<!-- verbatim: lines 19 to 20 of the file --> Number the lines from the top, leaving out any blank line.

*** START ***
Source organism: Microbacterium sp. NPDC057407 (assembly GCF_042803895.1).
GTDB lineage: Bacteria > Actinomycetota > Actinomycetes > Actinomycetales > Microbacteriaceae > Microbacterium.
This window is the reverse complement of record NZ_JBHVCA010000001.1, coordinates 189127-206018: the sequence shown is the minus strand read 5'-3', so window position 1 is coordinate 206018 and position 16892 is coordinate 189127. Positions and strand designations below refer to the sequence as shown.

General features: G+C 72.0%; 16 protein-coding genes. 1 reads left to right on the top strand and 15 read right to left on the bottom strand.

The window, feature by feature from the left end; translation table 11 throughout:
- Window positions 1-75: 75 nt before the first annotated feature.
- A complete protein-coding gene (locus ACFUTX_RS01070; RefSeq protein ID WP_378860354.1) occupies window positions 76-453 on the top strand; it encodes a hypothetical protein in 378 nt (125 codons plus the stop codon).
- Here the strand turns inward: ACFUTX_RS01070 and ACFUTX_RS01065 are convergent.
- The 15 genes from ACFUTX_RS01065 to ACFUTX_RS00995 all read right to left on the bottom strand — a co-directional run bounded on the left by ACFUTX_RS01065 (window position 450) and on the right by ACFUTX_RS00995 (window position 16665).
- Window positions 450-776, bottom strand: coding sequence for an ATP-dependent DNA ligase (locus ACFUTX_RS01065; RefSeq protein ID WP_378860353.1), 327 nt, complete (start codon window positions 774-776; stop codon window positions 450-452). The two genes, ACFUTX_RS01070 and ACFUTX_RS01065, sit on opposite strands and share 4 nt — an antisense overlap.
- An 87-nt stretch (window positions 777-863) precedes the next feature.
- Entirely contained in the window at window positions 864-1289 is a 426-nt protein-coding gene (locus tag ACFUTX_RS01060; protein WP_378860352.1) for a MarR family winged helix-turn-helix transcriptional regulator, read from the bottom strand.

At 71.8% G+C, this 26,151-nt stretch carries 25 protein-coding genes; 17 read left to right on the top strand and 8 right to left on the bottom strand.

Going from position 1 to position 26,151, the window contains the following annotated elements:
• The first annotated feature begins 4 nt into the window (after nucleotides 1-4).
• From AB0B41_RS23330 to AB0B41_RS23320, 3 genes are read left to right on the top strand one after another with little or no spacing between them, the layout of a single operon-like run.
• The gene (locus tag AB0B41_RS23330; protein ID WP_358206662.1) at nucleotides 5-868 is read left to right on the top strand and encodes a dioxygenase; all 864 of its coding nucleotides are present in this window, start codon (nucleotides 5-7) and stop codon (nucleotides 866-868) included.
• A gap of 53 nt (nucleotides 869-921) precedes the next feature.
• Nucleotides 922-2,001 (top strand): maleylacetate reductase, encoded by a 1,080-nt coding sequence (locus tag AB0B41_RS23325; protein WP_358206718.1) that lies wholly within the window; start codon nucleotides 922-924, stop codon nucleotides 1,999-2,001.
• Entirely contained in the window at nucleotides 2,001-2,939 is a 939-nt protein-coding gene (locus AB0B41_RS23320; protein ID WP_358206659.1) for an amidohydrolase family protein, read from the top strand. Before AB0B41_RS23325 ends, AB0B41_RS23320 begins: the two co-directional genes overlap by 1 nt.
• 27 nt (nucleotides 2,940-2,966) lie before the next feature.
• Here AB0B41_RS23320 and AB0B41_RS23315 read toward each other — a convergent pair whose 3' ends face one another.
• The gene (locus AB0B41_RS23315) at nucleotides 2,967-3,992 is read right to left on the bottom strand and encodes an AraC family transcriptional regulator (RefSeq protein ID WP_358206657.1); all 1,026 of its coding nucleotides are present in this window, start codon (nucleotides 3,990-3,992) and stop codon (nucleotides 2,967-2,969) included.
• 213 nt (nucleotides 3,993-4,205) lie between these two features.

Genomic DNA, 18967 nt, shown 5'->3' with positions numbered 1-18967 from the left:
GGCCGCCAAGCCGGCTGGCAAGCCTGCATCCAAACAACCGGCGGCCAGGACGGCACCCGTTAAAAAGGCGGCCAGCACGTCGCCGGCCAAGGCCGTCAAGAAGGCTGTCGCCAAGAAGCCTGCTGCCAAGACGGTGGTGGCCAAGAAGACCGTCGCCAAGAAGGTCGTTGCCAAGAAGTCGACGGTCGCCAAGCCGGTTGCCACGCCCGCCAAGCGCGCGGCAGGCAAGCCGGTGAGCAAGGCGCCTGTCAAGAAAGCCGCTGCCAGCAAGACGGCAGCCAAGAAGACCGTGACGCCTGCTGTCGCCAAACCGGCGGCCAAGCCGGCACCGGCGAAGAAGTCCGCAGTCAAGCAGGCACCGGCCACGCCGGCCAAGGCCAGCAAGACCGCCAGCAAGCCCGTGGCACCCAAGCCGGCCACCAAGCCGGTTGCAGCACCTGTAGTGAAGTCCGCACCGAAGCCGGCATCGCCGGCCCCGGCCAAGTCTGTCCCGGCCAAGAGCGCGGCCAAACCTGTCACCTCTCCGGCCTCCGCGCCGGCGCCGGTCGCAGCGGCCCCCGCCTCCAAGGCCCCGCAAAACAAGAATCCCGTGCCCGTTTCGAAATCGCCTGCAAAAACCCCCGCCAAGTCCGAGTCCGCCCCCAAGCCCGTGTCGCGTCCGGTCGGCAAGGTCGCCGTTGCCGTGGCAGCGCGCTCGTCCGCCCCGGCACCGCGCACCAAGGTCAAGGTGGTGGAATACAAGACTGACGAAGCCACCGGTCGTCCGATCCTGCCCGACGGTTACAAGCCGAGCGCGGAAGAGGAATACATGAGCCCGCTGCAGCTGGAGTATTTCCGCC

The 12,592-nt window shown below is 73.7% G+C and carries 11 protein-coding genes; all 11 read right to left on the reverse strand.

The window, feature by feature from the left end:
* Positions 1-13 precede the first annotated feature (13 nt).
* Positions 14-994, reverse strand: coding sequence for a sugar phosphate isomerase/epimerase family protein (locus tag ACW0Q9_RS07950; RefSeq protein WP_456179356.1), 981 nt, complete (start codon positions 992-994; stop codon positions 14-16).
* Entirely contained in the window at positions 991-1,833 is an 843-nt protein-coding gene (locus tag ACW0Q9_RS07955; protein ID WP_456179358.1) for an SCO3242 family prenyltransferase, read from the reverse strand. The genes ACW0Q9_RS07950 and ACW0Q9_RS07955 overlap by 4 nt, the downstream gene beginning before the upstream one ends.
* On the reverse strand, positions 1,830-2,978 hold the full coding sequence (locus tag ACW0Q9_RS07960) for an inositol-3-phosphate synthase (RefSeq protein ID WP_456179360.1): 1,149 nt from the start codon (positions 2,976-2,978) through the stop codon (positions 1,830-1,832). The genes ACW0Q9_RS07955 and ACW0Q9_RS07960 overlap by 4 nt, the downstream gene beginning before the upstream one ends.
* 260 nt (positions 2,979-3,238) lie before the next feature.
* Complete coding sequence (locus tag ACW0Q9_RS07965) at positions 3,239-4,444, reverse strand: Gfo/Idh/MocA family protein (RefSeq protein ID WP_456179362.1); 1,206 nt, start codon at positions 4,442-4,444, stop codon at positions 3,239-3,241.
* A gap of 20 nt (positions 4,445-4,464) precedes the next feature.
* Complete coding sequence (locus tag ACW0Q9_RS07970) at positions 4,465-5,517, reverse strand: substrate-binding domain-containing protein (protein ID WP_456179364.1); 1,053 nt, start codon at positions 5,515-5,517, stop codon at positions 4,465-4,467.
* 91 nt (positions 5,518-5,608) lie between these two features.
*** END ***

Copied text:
• Nucleotides 922-2,001 (top strand): maleylacetate reductase, encoded by a 1,080-nt coding sequence (locus tag AB0B41_RS23325; protein WP_358206718.1) that lies wholly within the window; start codon nucleotides 922-924, stop codon nucleotides 1,999-2,001.
• Entirely contained in the window at nucleotides 2,001-2,939 is a 939-nt protein-coding gene (locus AB0B41_RS23320; protein ID WP_358206659.1) for an amidohydrolase family protein, read from the top strand. Before AB0B41_RS23325 ends, AB0B41_RS23320 begins: the two co-directional genes overlap by 1 nt.